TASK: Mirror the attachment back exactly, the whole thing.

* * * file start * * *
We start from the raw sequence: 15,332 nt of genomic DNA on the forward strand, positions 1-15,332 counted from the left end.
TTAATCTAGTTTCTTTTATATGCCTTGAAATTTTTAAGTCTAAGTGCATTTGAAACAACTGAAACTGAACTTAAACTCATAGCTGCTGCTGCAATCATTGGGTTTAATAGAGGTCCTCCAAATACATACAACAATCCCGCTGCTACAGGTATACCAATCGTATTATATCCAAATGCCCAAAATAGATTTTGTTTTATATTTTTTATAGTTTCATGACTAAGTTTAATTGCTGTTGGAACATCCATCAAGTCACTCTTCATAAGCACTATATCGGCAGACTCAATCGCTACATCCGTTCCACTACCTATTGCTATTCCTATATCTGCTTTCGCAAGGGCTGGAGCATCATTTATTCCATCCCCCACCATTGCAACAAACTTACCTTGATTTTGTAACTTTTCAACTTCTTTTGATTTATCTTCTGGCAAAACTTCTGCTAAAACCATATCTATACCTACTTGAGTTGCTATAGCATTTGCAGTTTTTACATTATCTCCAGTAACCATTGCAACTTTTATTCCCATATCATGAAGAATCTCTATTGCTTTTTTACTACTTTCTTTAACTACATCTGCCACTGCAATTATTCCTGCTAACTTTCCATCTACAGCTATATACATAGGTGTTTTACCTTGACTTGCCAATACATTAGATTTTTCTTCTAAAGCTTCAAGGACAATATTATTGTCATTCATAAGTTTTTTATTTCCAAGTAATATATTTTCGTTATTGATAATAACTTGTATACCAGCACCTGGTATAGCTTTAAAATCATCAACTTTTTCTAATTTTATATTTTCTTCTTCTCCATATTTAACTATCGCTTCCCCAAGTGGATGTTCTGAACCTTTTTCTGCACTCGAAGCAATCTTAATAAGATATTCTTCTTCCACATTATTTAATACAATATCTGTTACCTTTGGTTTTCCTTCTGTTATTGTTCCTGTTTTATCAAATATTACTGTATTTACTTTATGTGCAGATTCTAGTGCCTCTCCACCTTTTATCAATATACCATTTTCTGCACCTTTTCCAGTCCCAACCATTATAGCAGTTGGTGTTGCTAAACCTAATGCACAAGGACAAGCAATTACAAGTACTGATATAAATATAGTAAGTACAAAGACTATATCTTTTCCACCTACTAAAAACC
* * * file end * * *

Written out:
We start from the raw sequence: 15,332 nt of genomic DNA on the forward strand, positions 1-15,332 counted from the left end.
TTAATCTAGTTTCTTTTATATGCCTTGAAATTTTTAAGTCTAAGTGCATTTGAAACAACTGAAACTGAACTTAAACTCATAGCTGCTGCTGCAATCATTGGGTTTAATAGAGGTCCTCCAAATACATACAACAATCCCGCTGCTACAGGTATACCAATCGTATTATATCCAAATGCCCAAAATAGATTTTGTTTTATATTTTTTATAGTTTCATGACTAAGTTTAATTGCTGTTGGAACATCCATCAAGTCACTCTTCATAAGCACTATATCGGCAGACTCAATCGCTACATCCGTTCCACTACCTATTGCTATTCCTATATCTGCTTTCGCAAGGGCTGGAGCATCATTTATTCCATCCCCCACCATTGCAACAAACTTACCTTGATTTTGTAACTTTTCAACTTCTTTTGATTTATCTTCTGGCAAAACTTCTGCTAAAACCATATCTATACCTACTTGAGTTGCTATAGCATTTGCAGTTTTTACATTATCTCCAGTAACCATTGCAACTTTTATTCCCATATCATGAAGAATCTCTATTGCTTTTTTACTACTTTCTTTAACTACATCTGCCACTGCAATTATTCCTGCTAACTTTCCATCTACAGCTATATACATAGGTGTTTTACCTTGACTTGCCAATACATTAGATTTTTCTTCTAAAGCTTCAAGGACAATATTATTGTCATTCATAAGTTTTTTATTTCCAAGTAATATATTTTCGTTATTGATAATAACTTGTATACCAGCACCTGGTATAGCTTTAAAATCATCAACTTTTTCTAATTTTATATTTTCTTCTTCTCCATATTTAACTATCGCTTCCCCAAGTGGATGTTCTGAACCTTTTTCTGCACTCGAAGCAATCTTAATAAGATATTCTTCTTCCACATTATTTAATACAATATCTGTTACCTTTGGTTTTCCTTCTGTTATTGTTCCTGTTTTATCAAATATTACTGTATTTACTTTATGTGCAGATTCTAGTGCCTCTCCACCTTTTATCAATATACCATTTTCTGCACCTTTTCCAGTCCCAACCATTATAGCAGTTGGTGTTGCTAAACCTAATGCACAAGGACAAGCAATTACAAGTACTGATATAAATATAGTAAGTACAAAGACTATATCTTTTCCACCTACTAAAAACC